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Letter to a Stranger

letter-to-a-stranger

Recently I went back to the community college I graduated from in the spring to talk about a project called “Ban the Bottle” that I had helped lead and to visit my old professors and friends. On my way out of the building I stopped in the first floor bathroom where my entire ethnic studies class had once waited out a tornado drill. The only other person in the bathroom was a girl standing in front of the mirror. I thought maybe she was doing her makeup, but when I emerged from the stall she was still there. I washed my hands, fiddled around in my backpack for my car keys and wondered if she was okay. We were facing different directions but our eyes met in the bathroom mirrors and she smiled. I turned around to throw out my paper towel. She asked me how old I was.

“Twenty. How about you?”

“Eighteen.”

“Is this your first year here?”

“Yes. What about you?”

“No, I don’t go here anymore. I’m just visiting.”

Pause.

“Do you like it here?”

She shrugs, “Not really.”

I had known something was wrong the minute I stepped out of the bathroom stall and she was still there. I knew in the way she stood in front of the mirror, one hand on her hip, her arm across her stomach, like you do when you feel sick. If I hadn’t come into the bathroom she could have been alone a few more minutes. She could have left before I came back out and I wouldn’t have thought about her again, but she had stayed, so maybe she wanted to talk.

“It gets better,” I said, aware of the inadequacy of that statement, “It was really hard my first couple of months too, but it gets better.”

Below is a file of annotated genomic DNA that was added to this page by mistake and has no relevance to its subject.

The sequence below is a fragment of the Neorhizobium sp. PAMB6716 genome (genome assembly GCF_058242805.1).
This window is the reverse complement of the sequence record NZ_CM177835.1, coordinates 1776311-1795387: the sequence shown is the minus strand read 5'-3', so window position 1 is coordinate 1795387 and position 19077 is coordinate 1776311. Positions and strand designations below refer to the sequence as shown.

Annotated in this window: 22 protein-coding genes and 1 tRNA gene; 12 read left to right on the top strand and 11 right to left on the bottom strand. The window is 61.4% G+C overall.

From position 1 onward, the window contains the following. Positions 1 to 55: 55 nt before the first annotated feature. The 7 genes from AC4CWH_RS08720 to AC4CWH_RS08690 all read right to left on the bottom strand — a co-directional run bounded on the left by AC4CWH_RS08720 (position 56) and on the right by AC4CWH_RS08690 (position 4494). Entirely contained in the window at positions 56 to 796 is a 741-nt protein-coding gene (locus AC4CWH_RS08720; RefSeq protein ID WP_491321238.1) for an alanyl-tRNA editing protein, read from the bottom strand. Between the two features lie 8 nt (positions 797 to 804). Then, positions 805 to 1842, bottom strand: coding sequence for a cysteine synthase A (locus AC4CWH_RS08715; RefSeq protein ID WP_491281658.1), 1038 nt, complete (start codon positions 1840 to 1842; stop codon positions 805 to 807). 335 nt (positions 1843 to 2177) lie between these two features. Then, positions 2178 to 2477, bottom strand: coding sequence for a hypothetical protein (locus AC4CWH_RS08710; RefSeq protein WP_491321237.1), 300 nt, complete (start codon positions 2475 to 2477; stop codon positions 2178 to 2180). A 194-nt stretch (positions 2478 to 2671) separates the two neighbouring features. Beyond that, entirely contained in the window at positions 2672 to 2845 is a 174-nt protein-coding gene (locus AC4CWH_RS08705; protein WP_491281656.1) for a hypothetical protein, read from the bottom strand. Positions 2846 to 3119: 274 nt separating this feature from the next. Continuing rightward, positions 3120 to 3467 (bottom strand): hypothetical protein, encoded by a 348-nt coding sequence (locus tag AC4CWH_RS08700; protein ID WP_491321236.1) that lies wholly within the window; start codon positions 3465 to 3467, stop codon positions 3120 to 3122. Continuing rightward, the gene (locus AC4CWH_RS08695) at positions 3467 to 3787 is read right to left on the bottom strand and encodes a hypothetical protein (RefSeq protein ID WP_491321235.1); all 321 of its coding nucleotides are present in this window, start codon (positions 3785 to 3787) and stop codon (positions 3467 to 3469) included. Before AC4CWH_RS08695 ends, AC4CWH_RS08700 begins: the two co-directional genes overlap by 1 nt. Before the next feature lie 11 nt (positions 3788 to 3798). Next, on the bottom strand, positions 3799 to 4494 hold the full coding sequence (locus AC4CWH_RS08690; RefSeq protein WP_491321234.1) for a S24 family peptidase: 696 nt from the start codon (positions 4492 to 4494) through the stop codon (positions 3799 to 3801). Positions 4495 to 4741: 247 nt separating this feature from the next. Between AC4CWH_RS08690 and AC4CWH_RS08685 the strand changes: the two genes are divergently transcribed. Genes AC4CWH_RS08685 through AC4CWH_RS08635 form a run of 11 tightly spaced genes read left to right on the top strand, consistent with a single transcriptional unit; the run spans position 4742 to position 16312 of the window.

“I hope so,” she said.

I asked her what she was taking: mostly math classes. I said I couldn’t be much help with that since I had taken mostly English classes. She said she had to write a paper for English and she didn’t know what to say. I asked her what the paper was supposed to be about. The prompt was vague. I told her that sometimes, when I had been a student here, I went to the tutoring center for help. She said she had an appointment there. I said that was good, that it would help. She thanked me. And not knowing what else to say I smiled at her and said good luck.

And then I left.

On the way home I thought about the ghosts of other car rides down these same streets. I thought about driving to school in my friend’s white truck we had named Pearl, her Dad’s snowplow attached to the front bumper in winter. I thought about coming home in the dark with a different friend after staying at school late to watch Thelma and Louise. I thought about my dad taking me to school on the first spring morning, when we rolled the windows down and listened to The National.